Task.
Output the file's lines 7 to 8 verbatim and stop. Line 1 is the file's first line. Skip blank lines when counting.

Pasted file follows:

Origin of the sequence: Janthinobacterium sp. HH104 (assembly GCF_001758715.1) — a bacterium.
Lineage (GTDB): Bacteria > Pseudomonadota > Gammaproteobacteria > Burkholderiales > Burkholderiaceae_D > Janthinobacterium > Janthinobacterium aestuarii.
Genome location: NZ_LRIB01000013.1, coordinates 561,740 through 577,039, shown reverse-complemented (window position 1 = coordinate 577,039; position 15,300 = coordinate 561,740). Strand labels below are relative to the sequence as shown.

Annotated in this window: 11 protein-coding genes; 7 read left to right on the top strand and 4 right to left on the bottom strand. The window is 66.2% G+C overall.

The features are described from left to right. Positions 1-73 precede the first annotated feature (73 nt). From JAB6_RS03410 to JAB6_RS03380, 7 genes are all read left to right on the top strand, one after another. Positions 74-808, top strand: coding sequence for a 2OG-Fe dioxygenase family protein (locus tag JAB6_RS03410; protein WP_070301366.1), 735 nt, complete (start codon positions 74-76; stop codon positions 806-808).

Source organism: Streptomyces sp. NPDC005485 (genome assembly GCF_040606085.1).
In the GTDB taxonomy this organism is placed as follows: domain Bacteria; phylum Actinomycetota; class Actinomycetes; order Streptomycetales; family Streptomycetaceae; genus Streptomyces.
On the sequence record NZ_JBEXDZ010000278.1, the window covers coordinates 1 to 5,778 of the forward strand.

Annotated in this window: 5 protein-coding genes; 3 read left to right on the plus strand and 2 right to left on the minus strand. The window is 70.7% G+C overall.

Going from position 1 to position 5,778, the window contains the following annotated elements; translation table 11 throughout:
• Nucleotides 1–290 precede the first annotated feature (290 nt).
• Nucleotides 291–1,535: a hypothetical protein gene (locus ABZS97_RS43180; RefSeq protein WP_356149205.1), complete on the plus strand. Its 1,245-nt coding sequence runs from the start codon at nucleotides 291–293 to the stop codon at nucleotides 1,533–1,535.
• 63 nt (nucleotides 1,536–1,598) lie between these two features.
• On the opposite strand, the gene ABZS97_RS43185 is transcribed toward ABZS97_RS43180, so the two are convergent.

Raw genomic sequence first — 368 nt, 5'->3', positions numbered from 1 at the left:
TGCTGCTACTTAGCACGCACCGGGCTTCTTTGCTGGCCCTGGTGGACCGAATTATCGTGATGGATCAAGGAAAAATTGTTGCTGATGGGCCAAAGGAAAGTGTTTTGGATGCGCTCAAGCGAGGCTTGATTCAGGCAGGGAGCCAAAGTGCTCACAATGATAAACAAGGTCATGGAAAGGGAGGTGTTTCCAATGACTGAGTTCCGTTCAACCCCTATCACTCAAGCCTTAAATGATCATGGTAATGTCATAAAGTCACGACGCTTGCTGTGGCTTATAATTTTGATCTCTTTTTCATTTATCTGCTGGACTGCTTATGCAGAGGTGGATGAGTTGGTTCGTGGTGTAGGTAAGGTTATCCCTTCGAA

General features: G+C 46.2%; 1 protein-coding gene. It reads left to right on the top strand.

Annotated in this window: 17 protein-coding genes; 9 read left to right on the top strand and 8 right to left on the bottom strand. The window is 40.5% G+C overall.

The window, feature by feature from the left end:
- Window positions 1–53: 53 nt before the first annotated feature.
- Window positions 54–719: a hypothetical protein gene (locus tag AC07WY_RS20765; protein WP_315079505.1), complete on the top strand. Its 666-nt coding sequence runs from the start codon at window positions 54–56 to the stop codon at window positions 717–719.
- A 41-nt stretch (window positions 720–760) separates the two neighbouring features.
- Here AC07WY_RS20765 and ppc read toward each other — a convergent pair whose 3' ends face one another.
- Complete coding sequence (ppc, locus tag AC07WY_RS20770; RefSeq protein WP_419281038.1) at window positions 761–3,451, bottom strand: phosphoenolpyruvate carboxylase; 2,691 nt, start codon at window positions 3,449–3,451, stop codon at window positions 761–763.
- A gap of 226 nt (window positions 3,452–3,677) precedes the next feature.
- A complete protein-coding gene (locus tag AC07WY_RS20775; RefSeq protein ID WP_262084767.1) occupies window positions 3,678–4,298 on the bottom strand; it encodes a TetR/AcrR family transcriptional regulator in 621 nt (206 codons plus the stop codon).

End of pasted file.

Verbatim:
In the GTDB taxonomy this organism is placed as follows: domain Bacteria; phylum Actinomycetota; class Actinomycetes; order Streptomycetales; family Streptomycetaceae; genus Streptomyces.
On the sequence record NZ_JBEXDZ010000278.1, the window covers coordinates 1 to 5,778 of the forward strand.